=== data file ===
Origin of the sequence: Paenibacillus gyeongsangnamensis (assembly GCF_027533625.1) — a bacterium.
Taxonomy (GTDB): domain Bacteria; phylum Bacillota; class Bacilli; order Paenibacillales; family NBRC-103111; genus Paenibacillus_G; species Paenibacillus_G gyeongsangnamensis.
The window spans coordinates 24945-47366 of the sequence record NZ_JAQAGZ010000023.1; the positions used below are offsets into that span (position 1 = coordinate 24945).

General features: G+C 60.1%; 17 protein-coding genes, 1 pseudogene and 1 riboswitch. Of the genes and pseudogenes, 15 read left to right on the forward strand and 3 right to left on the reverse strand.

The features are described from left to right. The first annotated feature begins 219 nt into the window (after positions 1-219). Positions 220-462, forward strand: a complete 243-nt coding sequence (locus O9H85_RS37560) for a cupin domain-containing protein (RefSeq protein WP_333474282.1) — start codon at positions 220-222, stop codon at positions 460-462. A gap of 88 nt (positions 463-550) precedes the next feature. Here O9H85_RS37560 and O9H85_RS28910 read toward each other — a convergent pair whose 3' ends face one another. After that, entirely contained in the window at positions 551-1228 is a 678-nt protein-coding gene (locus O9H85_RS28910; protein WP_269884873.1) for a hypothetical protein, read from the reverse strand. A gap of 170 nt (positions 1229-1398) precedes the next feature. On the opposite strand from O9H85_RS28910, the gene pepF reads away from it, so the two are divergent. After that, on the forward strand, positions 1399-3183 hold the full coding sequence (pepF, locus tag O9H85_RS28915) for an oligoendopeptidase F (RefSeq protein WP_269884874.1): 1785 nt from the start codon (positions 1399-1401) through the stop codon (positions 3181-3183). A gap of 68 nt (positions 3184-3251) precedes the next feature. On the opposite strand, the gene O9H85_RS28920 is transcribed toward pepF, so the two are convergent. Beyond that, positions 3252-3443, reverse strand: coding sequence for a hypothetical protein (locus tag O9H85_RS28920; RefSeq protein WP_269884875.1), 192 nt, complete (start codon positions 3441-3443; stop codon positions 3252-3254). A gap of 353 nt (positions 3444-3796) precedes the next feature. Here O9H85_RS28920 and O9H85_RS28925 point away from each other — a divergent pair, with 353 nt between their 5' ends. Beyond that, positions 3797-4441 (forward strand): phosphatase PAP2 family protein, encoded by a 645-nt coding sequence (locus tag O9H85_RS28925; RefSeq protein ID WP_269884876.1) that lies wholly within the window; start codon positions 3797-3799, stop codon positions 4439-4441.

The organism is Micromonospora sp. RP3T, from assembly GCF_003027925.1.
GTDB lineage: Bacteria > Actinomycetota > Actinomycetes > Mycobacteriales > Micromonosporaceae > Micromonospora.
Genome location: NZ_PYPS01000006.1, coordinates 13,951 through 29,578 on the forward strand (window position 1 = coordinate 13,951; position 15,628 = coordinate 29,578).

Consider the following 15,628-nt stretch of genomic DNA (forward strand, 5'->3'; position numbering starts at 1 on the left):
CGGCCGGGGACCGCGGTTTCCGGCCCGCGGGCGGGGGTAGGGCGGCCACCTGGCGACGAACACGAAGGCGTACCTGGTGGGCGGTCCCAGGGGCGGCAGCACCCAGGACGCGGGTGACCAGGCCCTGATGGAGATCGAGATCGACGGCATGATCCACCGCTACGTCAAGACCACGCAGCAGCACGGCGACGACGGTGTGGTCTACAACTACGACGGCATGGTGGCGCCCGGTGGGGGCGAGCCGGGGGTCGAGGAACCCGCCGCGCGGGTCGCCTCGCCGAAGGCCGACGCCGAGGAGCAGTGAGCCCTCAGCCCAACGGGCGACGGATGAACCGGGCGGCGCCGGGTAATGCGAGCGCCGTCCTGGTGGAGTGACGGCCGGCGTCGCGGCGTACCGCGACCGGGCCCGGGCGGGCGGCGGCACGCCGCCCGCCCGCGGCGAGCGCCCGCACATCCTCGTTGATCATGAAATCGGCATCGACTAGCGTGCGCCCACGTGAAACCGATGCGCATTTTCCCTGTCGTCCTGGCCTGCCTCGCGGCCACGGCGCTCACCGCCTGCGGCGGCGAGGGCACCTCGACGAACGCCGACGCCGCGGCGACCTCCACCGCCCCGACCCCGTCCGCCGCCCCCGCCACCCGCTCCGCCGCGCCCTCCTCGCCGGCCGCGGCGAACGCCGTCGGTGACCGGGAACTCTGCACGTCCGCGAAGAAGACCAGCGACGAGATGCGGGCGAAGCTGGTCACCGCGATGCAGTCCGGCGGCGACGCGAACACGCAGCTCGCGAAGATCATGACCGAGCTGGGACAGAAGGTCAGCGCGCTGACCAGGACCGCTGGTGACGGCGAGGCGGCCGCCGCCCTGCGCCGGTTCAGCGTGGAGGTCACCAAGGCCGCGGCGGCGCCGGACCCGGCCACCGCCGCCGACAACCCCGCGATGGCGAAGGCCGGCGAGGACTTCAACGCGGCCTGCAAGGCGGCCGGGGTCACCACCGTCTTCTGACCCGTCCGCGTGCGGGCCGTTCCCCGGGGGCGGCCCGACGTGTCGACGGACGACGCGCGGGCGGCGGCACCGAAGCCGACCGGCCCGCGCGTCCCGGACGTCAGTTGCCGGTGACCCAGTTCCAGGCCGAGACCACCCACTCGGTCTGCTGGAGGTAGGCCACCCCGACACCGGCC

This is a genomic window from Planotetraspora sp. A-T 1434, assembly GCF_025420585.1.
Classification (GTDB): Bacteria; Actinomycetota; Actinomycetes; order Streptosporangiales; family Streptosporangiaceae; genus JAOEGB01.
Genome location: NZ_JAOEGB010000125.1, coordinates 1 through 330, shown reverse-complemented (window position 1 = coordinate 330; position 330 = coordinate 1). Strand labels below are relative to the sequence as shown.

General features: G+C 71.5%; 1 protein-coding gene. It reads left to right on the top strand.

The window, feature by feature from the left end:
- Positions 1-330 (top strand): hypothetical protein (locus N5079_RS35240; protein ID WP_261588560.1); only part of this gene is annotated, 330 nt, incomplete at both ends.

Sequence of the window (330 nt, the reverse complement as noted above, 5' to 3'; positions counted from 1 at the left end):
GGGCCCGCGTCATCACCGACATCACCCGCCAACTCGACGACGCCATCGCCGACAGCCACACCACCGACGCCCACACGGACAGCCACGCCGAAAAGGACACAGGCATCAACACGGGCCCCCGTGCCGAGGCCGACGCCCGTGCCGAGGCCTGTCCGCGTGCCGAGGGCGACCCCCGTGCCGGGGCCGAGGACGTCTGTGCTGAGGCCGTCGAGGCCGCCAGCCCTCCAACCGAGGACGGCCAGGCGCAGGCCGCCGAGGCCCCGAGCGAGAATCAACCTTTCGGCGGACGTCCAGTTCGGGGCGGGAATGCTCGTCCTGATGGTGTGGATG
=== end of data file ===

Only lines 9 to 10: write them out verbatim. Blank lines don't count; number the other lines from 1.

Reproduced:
Consider the following 15,628-nt stretch of genomic DNA (forward strand, 5'->3'; position numbering starts at 1 on the left):
CGGCCGGGGACCGCGGTTTCCGGCCCGCGGGCGGGGGTAGGGCGGCCACCTGGCGACGAACACGAAGGCGTACCTGGTGGGCGGTCCCAGGGGCGGCAGCACCCAGGACGCGGGTGACCAGGCCCTGATGGAGATCGAGATCGACGGCATGATCCACCGCTACGTCAAGACCACGCAGCAGCACGGCGACGACGGTGTGGTCTACAACTACGACGGCATGGTGGCGCCCGGTGGGGGCGAGCCGGGGGTCGAGGAACCCGCCGCGCGGGTCGCCTCGCCGAAGGCCGACGCCGAGGAGCAGTGAGCCCTCAGCCCAACGGGCGACGGATGAACCGGGCGGCGCCGGGTAATGCGAGCGCCGTCCTGGTGGAGTGACGGCCGGCGTCGCGGCGTACCGCGACCGGGCCCGGGCGGGCGGCGGCACGCCGCCCGCCCGCGGCGAGCGCCCGCACATCCTCGTTGATCATGAAATCGGCATCGACTAGCGTGCGCCCACGTGAAACCGATGCGCATTTTCCCTGTCGTCCTGGCCTGCCTCGCGGCCACGGCGCTCACCGCCTGCGGCGGCGAGGGCACCTCGACGAACGCCGACGCCGCGGCGACCTCCACCGCCCCGACCCCGTCCGCCGCCCCCGCCACCCGCTCCGCCGCGCCCTCCTCGCCGGCCGCGGCGAACGCCGTCGGTGACCGGGAACTCTGCACGTCCGCGAAGAAGACCAGCGACGAGATGCGGGCGAAGCTGGTCACCGCGATGCAGTCCGGCGGCGACGCGAACACGCAGCTCGCGAAGATCATGACCGAGCTGGGACAGAAGGTCAGCGCGCTGACCAGGACCGCTGGTGACGGCGAGGCGGCCGCCGCCCTGCGCCGGTTCAGCGTGGAGGTCACCAAGGCCGCGGCGGCGCCGGACCCGGCCACCGCCGCCGACAACCCCGCGATGGCGAAGGCCGGCGAGGACTTCAACGCGGCCTGCAAGGCGGCCGGGGTCACCACCGTCTTCTGACCCGTCCGCGTGCGGGCCGTTCCCCGGGGGCGGCCCGACGTGTCGACGGACGACGCGCGGGCGGCGGCACCGAAGCCGACCGGCCCGCGCGTCCCGGACGTCAGTTGCCGGTGACCCAGTTCCAGGCCGAGACCACCCACTCGGTCTGCTGGAGGTAGGCCACCCCGACACCGGCC